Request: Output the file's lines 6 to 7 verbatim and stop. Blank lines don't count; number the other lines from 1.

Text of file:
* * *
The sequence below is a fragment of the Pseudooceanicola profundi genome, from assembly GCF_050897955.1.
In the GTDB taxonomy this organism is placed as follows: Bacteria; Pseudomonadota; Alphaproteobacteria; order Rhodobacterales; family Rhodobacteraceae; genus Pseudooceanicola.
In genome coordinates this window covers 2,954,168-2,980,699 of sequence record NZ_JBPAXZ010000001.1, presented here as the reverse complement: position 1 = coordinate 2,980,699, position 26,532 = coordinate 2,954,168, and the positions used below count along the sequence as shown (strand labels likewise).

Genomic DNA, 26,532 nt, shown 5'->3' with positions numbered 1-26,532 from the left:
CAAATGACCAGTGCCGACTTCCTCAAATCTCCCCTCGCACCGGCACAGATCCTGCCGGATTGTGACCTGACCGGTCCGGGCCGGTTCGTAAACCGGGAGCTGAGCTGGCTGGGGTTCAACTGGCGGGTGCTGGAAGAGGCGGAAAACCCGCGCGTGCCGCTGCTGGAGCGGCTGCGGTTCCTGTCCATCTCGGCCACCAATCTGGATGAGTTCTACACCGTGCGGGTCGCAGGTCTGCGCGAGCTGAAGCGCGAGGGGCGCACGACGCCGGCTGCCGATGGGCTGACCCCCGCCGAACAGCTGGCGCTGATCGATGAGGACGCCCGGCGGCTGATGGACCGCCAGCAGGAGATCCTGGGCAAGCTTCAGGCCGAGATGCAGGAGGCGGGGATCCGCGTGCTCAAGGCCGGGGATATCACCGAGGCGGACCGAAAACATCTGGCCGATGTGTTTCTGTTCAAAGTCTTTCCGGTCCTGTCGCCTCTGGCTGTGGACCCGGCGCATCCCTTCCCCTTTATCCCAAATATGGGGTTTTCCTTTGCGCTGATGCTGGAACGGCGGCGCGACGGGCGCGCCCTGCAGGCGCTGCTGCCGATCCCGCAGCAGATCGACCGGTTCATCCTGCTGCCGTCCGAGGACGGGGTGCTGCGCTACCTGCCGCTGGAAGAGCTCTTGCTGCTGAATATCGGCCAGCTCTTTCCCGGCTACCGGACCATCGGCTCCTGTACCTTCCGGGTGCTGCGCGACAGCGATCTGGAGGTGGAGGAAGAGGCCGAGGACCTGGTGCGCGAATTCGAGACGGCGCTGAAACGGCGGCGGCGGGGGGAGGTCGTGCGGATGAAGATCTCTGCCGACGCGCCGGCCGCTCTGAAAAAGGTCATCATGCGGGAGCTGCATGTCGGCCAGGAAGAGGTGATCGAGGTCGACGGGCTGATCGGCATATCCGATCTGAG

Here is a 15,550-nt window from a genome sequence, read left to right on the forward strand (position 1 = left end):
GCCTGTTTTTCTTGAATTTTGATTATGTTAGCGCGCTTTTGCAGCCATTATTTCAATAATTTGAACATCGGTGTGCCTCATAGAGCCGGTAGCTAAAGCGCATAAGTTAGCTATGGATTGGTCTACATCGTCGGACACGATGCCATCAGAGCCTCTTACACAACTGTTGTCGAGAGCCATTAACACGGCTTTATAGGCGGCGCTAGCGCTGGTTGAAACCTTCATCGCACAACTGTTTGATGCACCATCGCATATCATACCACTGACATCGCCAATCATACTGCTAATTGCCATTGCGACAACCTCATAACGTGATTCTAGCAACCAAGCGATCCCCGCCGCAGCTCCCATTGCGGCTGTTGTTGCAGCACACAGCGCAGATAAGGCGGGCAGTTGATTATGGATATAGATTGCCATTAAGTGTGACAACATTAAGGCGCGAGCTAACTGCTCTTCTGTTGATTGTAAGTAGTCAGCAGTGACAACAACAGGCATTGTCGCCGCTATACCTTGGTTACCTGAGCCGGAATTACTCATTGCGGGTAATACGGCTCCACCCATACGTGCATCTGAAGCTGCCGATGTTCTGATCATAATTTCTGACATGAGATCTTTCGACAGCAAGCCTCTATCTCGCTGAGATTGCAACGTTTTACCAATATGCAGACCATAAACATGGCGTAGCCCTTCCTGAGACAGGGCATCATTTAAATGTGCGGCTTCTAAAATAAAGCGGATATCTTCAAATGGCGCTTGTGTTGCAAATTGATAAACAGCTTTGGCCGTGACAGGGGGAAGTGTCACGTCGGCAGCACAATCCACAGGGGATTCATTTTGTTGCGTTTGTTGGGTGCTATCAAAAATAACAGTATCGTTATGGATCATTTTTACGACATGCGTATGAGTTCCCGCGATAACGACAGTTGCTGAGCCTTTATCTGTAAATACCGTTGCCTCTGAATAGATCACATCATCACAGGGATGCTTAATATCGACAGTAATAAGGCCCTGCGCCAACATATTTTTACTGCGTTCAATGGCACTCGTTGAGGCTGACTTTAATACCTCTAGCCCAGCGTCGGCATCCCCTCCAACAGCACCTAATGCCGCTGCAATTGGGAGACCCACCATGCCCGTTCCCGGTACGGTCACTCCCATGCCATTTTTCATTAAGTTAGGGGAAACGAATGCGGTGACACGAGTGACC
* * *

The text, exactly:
Here is a 15,550-nt window from a genome sequence, read left to right on the forward strand (position 1 = left end):
GCCTGTTTTTCTTGAATTTTGATTATGTTAGCGCGCTTTTGCAGCCATTATTTCAATAATTTGAACATCGGTGTGCCTCATAGAGCCGGTAGCTAAAGCGCATAAGTTAGCTATGGATTGGTCTACATCGTCGGACACGATGCCATCAGAGCCTCTTACACAACTGTTGTCGAGAGCCATTAACACGGCTTTATAGGCGGCGCTAGCGCTGGTTGAAACCTTCATCGCACAACTGTTTGATGCACCATCGCATATCATACCACTGACATCGCCAATCATACTGCTAATTGCCATTGCGACAACCTCATAACGTGATTCTAGCAACCAAGCGATCCCCGCCGCAGCTCCCATTGCGGCTGTTGTTGCAGCACACAGCGCAGATAAGGCGGGCAGTTGATTATGGATATAGATTGCCATTAAGTGTGACAACATTAAGGCGCGAGCTAACTGCTCTTCTGTTGATTGTAAGTAGTCAGCAGTGACAACAACAGGCATTGTCGCCGCTATACCTTGGTTACCTGAGCCGGAATTACTCATTGCGGGTAATACGGCTCCACCCATACGTGCATCTGAAGCTGCCGATGTTCTGATCATAATTTCTGACATGAGATCTTTCGACAGCAAGCCTCTATCTCGCTGAGATTGCAACGTTTTACCAATATGCAGACCATAAACATGGCGTAGCCCTTCCTGAGACAGGGCATCATTTAAATGTGCGGCTTCTAAAATAAAGCGGATATCTTCAAATGGCGCTTGTGTTGCAAATTGATAAACAGCTTTGGCCGTGACAGGGGGAAGTGTCACGTCGGCAGCACAATCCACAGGGGATTCATTTTGTTGCGTTTGTTGGGTGCTATCAAAAATAACAGTATCGTTATGGATCATTTTTACGACATGCGTATGAGTTCCCGCGATAACGACAGTTGCTGAGCCTTTATCTGTAAATACCGTTGCCTCTGAATAGATCACATCATCACAGGGATGCTTAATATCGACAGTAATAAGGCCCTGCGCCAACATATTTTTACTGCGTTCAATGGCACTCGTTGAGGCTGACTTTAATACCTCTAGCCCAGCGTCGGCATCCCCTCCAACAGCACCTAATGCCGCTGCAATTGGGAGACCCACCATGCCCGTTCCCGGTACGGTCACTCCCATGCCATTTTTCATTAAGTTAGGGGAAACGAATGCGGTGACACGAGTGACC